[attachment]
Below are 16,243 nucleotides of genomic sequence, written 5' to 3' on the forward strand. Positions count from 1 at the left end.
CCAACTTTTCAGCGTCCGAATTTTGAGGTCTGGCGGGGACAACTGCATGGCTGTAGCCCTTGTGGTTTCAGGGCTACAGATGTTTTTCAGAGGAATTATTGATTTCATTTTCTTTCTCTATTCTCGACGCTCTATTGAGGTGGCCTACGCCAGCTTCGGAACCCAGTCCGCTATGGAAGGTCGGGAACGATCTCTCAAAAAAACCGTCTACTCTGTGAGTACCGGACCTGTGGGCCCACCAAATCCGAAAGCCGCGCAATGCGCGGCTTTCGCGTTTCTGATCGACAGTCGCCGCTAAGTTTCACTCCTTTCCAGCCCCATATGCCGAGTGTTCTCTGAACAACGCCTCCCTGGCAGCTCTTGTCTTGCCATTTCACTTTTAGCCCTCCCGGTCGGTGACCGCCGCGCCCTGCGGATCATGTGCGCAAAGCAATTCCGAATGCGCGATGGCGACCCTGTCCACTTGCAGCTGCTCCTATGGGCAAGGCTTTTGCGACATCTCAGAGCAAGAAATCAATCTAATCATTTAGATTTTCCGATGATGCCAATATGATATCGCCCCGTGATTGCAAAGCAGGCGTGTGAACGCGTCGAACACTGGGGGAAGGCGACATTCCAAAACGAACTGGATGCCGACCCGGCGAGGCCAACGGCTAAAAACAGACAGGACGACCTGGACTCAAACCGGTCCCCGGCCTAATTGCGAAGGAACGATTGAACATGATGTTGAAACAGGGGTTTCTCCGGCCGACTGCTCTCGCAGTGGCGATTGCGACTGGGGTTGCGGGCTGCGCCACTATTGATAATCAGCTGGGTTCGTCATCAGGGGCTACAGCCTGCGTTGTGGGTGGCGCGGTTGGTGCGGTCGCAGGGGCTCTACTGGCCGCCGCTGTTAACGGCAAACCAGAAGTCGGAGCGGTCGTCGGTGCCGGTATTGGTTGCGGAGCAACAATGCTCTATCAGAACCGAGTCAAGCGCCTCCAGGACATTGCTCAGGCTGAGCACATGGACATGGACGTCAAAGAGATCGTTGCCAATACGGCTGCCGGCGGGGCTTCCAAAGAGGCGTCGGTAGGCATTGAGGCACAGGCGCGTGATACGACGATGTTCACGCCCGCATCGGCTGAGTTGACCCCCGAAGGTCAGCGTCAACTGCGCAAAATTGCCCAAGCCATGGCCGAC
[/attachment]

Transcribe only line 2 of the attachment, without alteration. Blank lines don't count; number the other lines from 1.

CCAACTTTTCAGCGTCCGAATTTTGAGGTCTGGCGGGGACAACTGCATGGCTGTAGCCCTTGTGGTTTCAGGGCTACAGATGTTTTTCAGAGGAATTATTGATTTCATTTTCTTTCTCTATTCTCGACGCTCTATTGAGGTGGCCTACGCCAGCTTCGGAACCCAGTCCGCTATGGAAGGTCGGGAACGATCTCTCAAAAAAACCGTCTACTCTGTGAGTACCGGACCTGTGGGCCCACCAAATCCGAAAGCCGCGCAATGCGCGGCTTTCGCGTTTCTGATCGACAGTCGCCGCTAAGTTTCACTCCTTTCCAGCCCCATATGCCGAGTGTTCTCTGAACAACGCCTCCCTGGCAGCTCTTGTCTTGCCATTTCACTTTTAGCCCTCCCGGTCGGTGACCGCCGCGCCCTGCGGATCATGTGCGCAAAGCAATTCCGAATGCGCGATGGCGACCCTGTCCACTTGCAGCTGCTCCTATGGGCAAGGCTTTTGCGACATCTCAGAGCAAGAAATCAATCTAATCATTTAGATTTTCCGATGATGCCAATATGATATCGCCCCGTGATTGCAAAGCAGGCGTGTGAACGCGTCGAACACTGGGGGAAGGCGACATTCCAAAACGAACTGGATGCCGACCCGGCGAGGCCAACGGCTAAAAACAGACAGGACGACCTGGACTCAAACCGGTCCCCGGCCTAATTGCGAAGGAACGATTGAACATGATGTTGAAACAGGGGTTTCTCCGGCCGACTGCTCTCGCAGTGGCGATTGCGACTGGGGTTGCGGGCTGCGCCACTATTGATAATCAGCTGGGTTCGTCATCAGGGGCTACAGCCTGCGTTGTGGGTGGCGCGGTTGGTGCGGTCGCAGGGGCTCTACTGGCCGCCGCTGTTAACGGCAAACCAGAAGTCGGAGCGGTCGTCGGTGCCGGTATTGGTTGCGGAGCAACAATGCTCTATCAGAACCGAGTCAAGCGCCTCCAGGACATTGCTCAGGCTGAGCACATGGACATGGACGTCAAAGAGATCGTTGCCAATACGGCTGCCGGCGGGGCTTCCAAAGAGGCGTCGGTAGGCATTGAGGCACAGGCGCGTGATACGACGATGTTCACGCCCGCATCGGCTGAGTTGACCCCCGAAGGTCAGCGTCAACTGCGCAAAATTGCCCAAGCCATGGCCGAC